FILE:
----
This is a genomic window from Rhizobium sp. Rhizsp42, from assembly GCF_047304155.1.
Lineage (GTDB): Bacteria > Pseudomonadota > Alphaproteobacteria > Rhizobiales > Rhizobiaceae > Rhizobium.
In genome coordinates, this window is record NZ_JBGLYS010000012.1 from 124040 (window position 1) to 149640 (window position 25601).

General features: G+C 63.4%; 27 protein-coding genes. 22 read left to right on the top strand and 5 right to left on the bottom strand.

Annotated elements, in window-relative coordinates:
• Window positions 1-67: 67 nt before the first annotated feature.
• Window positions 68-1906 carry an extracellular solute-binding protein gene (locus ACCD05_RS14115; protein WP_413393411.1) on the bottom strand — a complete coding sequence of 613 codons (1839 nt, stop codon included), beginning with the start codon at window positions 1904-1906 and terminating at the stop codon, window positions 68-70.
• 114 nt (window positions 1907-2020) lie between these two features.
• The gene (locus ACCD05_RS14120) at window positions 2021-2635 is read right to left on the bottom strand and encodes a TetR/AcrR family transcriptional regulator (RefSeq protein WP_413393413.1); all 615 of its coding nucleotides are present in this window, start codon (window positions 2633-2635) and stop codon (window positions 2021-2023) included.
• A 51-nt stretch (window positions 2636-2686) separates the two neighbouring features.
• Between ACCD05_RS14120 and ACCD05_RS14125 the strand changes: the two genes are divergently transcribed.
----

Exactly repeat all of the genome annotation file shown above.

This is a genomic window from Rhizobium sp. Rhizsp42, from assembly GCF_047304155.1.
Lineage (GTDB): Bacteria > Pseudomonadota > Alphaproteobacteria > Rhizobiales > Rhizobiaceae > Rhizobium.
In genome coordinates, this window is record NZ_JBGLYS010000012.1 from 124040 (window position 1) to 149640 (window position 25601).

General features: G+C 63.4%; 27 protein-coding genes. 22 read left to right on the top strand and 5 right to left on the bottom strand.

Annotated elements, in window-relative coordinates:
• Window positions 1-67: 67 nt before the first annotated feature.
• Window positions 68-1906 carry an extracellular solute-binding protein gene (locus ACCD05_RS14115; protein WP_413393411.1) on the bottom strand — a complete coding sequence of 613 codons (1839 nt, stop codon included), beginning with the start codon at window positions 1904-1906 and terminating at the stop codon, window positions 68-70.
• 114 nt (window positions 1907-2020) lie between these two features.
• The gene (locus ACCD05_RS14120) at window positions 2021-2635 is read right to left on the bottom strand and encodes a TetR/AcrR family transcriptional regulator (RefSeq protein WP_413393413.1); all 615 of its coding nucleotides are present in this window, start codon (window positions 2633-2635) and stop codon (window positions 2021-2023) included.
• A 51-nt stretch (window positions 2636-2686) separates the two neighbouring features.
• Between ACCD05_RS14120 and ACCD05_RS14125 the strand changes: the two genes are divergently transcribed.